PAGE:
Humans have historically become tribal and bigoted towards others during times of peril. As much as we lament how ugly we behaved in hindsight, we are doing it again toward Syrian refugees. The psychology of risk perception explains why this behavior is so instinctive.
Excellent models of protest movements exist such as those conducted by Martin Luther King, Cesar Chavez, and Mahatma Gandhi. Perhaps our current college students might take a page from their playbooks and model them in their efforts to assist in righting previous and current wrongs and to do so ethically so that their desire for change is consistent with ethical behavior.
When people experience a loss to their sense of personal significance—for example, through humiliation or disrespect—they seek out other outlets for creating meaning. Extremists know and exploit these vulnerabilities, targeting Muslims whose sense of significance is low or threatened.
Soon after the attacks on Paris, I received this question: "Dr. Nacoste, I have read/heard black students and professionals say that ‘I can't stand with France because there are issues impacting black students in America that people aren't talking about.’ Dr. Nacoste, help me unpack this..." Oh my...was only the beginning of my response.
A response to recent Atlantic articles about campus unrest and the supposed "coddling" of the American mind. We can't tell students they're "too sensitive" and that they should "lighten up and get over it." The moment calls for more than just free speech or intellectualizing. We need empathic inclusion.
This posting is dedicated to the many immigrants and families who suffered any form of cultural oppression, ethnic intolerance, social injustice, human rights abuses, persecution, and spiritual suffering
Having a "colorblind" and "melting pot" society are popular ideas that many have automatically regarded as consistent with MLK's dream of a just and equal society. The research literature, however, suggests that such "catchy" concepts have merely hidden prejudices and preserved oppressive systems, operating as barriers to truly achieving MLK's dream. Let's break them down.
In a past post I discussed bias against asexuals (those without enduring sexual attraction directed toward men or women). Here I discuss a newly validated scale that captures prejudice toward asexuals, providing a more nuanced understanding of biases against sexual minorities and the challenges such individuals face.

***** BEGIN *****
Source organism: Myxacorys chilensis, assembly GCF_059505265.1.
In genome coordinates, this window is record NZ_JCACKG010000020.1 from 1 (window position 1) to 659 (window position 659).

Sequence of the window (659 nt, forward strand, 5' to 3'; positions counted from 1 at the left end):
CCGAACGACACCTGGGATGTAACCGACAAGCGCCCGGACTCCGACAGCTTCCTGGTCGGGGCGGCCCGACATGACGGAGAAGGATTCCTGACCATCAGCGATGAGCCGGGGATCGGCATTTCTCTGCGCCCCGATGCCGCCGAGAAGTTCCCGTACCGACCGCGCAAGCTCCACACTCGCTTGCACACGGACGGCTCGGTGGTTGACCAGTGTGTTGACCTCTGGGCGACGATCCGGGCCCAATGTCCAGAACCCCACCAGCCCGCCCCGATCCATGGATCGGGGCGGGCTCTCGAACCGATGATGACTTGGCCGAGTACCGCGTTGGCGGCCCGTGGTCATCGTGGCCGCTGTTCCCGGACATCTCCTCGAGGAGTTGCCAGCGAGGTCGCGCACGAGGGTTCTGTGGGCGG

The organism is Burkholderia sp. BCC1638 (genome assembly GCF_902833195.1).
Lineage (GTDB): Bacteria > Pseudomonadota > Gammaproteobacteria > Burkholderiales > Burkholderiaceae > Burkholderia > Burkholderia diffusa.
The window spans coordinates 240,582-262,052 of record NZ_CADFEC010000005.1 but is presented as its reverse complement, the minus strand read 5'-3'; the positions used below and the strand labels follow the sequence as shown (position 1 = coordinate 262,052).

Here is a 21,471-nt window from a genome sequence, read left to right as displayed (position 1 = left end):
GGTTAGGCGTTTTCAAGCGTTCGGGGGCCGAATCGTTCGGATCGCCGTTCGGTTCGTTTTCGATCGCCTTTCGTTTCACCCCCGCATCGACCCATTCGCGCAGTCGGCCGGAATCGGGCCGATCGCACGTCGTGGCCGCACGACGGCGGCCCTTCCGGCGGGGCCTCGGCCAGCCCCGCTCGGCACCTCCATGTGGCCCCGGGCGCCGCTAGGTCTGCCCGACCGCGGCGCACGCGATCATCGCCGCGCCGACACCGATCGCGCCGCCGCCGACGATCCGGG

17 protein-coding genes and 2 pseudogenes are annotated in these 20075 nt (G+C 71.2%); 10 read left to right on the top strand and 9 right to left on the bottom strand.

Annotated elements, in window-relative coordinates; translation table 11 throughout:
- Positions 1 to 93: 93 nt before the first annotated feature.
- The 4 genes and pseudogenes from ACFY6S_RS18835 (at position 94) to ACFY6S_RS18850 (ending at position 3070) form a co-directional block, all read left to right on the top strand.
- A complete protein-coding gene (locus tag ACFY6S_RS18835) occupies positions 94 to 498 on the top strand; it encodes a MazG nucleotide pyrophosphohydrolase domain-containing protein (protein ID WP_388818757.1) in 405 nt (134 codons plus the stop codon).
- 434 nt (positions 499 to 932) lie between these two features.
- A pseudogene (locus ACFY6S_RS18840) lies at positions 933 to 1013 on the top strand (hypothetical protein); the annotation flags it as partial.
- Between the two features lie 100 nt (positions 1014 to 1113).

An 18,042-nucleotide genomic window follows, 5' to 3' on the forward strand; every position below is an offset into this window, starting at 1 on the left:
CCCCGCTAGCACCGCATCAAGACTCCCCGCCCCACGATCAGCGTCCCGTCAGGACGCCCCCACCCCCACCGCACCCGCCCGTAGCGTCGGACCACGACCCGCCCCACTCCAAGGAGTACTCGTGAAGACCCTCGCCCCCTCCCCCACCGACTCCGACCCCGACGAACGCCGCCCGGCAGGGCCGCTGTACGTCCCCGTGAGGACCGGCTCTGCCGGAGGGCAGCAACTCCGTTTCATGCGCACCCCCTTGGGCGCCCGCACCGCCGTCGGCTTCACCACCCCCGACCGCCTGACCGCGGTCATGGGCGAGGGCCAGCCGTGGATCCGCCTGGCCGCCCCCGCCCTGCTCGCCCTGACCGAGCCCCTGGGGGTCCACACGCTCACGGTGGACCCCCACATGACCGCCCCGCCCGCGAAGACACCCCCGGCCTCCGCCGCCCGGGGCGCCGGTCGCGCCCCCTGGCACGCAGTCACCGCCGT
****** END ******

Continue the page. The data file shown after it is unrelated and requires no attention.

What would motivate a dentist to spend $55,000 to kill an elderly tourist lion? The answer takes us on a psychological safari looking at recent themes in American life that incite and reward fantasies of the mighty hunter.
I just appeared in a BBC debate about whether future genocide is inevitable. I said that it wasn't, especially if we utilize knowledge about human nature. Here's why I'm so optimistic about our evolved psychology and potential for peace.
We who are sighted can be the blindest of all. We can confuse what we see with what is really there, but what we see has to be taught to our eyes/minds. Actually there are monkeys all around us. You just have to learn to see them I will tell you how.
The gay marriage struggle, modern racism, and the disregard for the poor shown in the opposition to Obamacare all have a common root. We are wired for empathy, but not for a sense of common humanity and emotional openness. The challenge is not that we do not care: it is that we do.
Society’s awareness of microaggressions and its many expressions have increased over the past few years. The internal dialogues and psychological struggles that microaggressions cause marginalized people, however, are rarely discussed and remain largely “Unseen and Unheard” by the general public. I hope this helps.
Danielle and Alexander Meitiv have been giving their children some of the same freedom that they themselves enjoyed as children, in a world that is safer than the one in which they grew up. As a consequence, they have been visited by police, and the county Child Protective Services have threatened to take their children away. Here is my interview with Danielle.